Judt draws attention to one of the chief fallacies raised in favour of privatising essential services - that associated with the benefit of transferring operational and other assorted financial risks onto the private sector. Drawing an analogy with “too big to fail” banks during the crash of 2008 he reminds us that government’s simply cannot allow transport, electric or gas utilities to grind to a halt. Governments always bear the electoral and financial risk of these essential services either operating poorly or failing entirely, whether in public or private hands. In the public mind, the operational failures of the private sector operator rest largely with the government.  The new owners know this and it represents a massive risk of moral hazard.

Judt also reminds us that privatisation can sometimes be accompanied with allowing the State to relinquish moral obligations to care for the elderly, sick and the poor. Value for money should not be the only criteria considered when outsourcing essential services. We should be asking what impact privatisation will have on the fabric of communities, and broader government outcomes. Transport for instance is never just a “fee for service” arrangement. It is a means of connecting people with employment opportunities, education, health services, loved ones and friends. We also mustn’t neglect the reasons why certain essential services such as aged care and prisons were left to the State in the first place: services such as these invariably require a large degree of regulation and cannot be left to the market alone.

I do not advocate wholesale opposition to public private partnerships as some commentators do, largely on ideological grounds. I believe in a mixed economy, and simply say that if the private sector can do a demonstrably better job and deliver better outcomes to the broader community, then all well and good. As Keynes rightly put it:

The important thing for Government is not to do things which individuals are doing already, and to do them a little better or a little worse; but to do those things which at present are not done at all.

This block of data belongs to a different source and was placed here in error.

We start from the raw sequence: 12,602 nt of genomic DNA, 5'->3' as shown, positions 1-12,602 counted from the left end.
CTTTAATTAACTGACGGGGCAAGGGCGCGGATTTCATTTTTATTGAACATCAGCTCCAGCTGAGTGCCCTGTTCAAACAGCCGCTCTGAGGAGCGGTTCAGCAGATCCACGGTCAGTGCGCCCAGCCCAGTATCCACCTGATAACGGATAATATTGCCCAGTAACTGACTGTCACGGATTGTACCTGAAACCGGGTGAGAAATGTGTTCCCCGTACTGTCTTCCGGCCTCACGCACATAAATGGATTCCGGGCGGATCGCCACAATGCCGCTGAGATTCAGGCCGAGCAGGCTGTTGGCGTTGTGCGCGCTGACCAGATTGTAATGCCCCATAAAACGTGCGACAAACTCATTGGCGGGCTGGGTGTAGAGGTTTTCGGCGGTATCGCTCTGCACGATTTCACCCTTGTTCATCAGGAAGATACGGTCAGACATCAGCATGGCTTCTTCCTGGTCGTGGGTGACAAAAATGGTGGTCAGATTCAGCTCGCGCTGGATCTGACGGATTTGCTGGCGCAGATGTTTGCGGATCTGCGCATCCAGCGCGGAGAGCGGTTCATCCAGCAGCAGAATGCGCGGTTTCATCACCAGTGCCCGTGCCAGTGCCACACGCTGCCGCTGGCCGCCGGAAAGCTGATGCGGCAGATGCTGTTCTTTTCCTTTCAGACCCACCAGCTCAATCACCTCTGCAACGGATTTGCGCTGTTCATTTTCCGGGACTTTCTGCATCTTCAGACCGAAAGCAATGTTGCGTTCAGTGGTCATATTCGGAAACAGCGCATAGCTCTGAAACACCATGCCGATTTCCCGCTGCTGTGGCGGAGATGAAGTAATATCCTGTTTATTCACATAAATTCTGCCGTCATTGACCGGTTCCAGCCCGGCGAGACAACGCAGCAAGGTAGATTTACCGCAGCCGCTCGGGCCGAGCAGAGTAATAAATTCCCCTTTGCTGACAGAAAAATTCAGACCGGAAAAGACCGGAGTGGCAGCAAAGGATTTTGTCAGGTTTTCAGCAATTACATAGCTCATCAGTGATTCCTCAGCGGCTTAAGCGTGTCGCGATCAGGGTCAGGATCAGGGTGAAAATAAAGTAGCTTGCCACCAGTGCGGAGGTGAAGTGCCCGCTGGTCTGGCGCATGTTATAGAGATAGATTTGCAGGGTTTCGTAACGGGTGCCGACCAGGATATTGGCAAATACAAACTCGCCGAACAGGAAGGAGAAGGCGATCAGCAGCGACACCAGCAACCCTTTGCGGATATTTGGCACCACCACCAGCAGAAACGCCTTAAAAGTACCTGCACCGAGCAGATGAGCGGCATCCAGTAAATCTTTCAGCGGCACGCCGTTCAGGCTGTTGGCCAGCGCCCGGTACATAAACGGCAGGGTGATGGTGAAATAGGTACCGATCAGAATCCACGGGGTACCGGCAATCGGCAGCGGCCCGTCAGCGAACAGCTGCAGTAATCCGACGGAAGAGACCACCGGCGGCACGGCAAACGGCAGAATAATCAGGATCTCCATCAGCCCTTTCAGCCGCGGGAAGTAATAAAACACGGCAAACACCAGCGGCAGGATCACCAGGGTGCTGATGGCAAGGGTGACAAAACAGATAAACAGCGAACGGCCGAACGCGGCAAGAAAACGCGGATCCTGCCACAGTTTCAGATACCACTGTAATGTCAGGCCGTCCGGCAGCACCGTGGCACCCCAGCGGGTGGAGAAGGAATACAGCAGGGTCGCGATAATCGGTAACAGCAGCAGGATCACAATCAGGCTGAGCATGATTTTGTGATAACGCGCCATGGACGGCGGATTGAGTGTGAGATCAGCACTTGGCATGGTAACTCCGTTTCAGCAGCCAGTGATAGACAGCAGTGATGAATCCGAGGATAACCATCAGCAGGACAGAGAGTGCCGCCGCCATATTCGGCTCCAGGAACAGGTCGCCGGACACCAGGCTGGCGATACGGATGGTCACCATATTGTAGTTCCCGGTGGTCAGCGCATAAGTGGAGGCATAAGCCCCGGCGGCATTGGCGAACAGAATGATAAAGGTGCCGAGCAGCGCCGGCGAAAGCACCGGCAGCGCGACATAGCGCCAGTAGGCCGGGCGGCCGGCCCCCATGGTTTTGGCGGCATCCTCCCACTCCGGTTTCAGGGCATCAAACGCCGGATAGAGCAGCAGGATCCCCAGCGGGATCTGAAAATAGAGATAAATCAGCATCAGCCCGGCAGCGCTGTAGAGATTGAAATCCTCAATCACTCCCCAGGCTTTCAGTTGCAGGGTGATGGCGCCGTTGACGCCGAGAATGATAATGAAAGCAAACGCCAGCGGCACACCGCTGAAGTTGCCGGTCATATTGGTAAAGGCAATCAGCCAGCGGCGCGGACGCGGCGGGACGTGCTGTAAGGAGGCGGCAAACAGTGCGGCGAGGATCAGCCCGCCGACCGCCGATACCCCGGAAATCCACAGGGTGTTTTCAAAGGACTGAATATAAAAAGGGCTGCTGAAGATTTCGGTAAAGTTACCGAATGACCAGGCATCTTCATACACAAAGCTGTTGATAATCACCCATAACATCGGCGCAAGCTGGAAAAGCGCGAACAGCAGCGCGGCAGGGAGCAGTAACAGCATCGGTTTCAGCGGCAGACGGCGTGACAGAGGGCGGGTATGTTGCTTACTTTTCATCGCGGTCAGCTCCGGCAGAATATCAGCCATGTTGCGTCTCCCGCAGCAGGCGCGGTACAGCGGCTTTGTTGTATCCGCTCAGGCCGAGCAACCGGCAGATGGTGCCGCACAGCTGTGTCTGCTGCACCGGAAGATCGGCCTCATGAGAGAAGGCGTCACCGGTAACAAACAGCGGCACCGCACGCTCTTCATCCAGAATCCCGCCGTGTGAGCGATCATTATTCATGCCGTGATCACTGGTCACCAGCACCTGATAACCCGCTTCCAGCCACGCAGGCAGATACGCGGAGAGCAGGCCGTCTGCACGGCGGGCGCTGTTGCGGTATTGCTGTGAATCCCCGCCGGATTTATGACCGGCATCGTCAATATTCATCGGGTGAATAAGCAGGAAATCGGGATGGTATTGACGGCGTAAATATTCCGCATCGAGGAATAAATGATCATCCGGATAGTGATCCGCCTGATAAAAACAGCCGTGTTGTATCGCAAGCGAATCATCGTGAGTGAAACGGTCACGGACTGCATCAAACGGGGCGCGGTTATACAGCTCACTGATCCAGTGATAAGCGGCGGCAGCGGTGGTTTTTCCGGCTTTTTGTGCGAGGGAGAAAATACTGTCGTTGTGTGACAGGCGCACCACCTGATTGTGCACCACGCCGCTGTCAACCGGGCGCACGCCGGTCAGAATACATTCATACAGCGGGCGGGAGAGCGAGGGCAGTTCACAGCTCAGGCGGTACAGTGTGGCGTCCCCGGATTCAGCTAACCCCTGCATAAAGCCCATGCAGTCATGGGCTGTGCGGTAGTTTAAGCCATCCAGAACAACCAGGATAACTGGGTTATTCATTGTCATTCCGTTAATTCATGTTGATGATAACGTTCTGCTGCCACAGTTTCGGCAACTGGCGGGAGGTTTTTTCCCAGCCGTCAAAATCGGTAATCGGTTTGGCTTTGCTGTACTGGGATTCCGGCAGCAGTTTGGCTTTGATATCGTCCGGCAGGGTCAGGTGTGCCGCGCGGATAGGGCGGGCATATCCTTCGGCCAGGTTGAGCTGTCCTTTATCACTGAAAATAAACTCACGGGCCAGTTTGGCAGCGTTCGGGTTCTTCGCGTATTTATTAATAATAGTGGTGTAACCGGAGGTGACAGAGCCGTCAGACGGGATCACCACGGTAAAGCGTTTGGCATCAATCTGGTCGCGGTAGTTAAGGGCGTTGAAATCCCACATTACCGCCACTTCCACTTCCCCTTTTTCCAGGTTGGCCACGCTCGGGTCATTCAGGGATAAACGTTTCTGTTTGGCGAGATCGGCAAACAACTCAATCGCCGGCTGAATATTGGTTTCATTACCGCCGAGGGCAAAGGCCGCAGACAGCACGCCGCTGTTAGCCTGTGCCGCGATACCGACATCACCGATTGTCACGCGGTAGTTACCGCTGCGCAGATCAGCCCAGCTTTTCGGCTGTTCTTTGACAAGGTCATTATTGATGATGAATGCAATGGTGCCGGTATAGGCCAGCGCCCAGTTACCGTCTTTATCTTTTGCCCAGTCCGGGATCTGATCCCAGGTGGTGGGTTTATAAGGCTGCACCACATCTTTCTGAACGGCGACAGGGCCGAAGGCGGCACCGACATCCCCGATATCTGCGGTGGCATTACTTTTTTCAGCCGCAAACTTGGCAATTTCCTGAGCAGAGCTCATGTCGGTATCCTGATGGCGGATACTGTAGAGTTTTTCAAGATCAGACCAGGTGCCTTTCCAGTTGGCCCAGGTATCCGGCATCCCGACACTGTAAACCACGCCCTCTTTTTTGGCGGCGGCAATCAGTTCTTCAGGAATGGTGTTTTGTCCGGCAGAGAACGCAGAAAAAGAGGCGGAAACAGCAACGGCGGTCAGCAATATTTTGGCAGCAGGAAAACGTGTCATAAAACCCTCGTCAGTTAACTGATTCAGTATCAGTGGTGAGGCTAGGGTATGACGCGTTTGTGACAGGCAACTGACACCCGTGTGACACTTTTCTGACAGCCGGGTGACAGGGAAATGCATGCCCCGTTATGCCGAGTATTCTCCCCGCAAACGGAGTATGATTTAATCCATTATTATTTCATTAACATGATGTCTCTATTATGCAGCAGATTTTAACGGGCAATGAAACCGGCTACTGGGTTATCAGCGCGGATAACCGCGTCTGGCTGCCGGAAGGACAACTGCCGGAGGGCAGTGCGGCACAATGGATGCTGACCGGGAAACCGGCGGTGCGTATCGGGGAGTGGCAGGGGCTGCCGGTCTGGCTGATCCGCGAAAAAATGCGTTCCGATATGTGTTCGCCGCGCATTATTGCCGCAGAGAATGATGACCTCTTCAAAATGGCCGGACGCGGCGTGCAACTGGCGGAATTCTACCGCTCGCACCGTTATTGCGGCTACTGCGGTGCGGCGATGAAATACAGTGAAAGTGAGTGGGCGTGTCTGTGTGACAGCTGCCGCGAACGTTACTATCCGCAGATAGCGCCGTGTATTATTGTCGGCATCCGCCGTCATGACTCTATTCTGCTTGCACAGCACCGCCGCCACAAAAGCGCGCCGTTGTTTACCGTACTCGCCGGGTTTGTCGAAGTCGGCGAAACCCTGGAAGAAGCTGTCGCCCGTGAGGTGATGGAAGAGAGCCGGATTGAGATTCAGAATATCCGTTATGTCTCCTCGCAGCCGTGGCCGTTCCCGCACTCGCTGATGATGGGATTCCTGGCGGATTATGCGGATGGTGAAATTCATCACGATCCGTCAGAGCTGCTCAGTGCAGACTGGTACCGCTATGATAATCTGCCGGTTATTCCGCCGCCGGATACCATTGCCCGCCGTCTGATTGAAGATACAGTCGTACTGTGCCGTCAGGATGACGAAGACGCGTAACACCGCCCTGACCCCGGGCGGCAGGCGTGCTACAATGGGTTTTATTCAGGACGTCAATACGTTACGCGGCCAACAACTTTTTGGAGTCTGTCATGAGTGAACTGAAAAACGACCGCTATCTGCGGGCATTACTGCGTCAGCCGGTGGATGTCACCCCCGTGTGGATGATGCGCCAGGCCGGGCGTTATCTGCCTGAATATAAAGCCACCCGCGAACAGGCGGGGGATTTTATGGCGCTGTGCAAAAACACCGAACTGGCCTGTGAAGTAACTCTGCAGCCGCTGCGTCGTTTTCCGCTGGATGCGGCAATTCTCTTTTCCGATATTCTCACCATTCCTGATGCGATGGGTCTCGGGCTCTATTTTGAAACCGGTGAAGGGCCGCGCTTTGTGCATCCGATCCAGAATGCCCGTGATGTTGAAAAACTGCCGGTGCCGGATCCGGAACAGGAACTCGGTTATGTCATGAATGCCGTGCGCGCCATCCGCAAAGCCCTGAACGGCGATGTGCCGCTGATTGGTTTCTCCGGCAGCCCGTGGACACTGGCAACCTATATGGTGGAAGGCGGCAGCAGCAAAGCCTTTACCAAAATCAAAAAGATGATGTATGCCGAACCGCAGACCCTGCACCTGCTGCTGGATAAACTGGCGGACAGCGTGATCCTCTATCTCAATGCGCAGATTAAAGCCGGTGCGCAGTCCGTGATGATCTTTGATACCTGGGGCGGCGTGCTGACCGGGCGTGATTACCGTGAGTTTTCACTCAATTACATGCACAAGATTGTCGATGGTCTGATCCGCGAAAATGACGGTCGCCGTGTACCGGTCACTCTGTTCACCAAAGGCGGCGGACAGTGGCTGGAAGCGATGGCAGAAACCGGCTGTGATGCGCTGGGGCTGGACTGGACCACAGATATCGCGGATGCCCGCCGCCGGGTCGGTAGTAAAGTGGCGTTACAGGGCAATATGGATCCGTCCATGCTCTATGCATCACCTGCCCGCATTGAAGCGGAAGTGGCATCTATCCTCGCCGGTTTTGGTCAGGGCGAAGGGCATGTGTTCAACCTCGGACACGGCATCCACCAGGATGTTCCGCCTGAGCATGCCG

However we need to be careful about how we assess the benefits of privatisation. A more sensible and holistic appraisal of the costs and benefits of privatisation must be undertaken. We should more carefully consider who really bears the risk associated with these projects if they fail, or are poorly run. We should also be more sceptical about how the risk analysis surrounding these projects feeds into the management fees charged by private operators. I think more and more these things are happening, and the public private partnerships of the future will be better than those of the 80s and 90s thanks largely to experience.

Judt’s analysis of the growing trend towards privatisation paves the way for one of the most telling passages in the book:  If public goods, public services, public spaces, public facilities - are devalued, diminished in the eyes of citizens and replaced by private services available against cash, then we lose the sense that common interests and common needs ought to trump private preferences and individual advantage. And once we cease to value the public over the private, surely we shall come in time to have difficulty seeing just why we should value law (the public good par excellence) over force.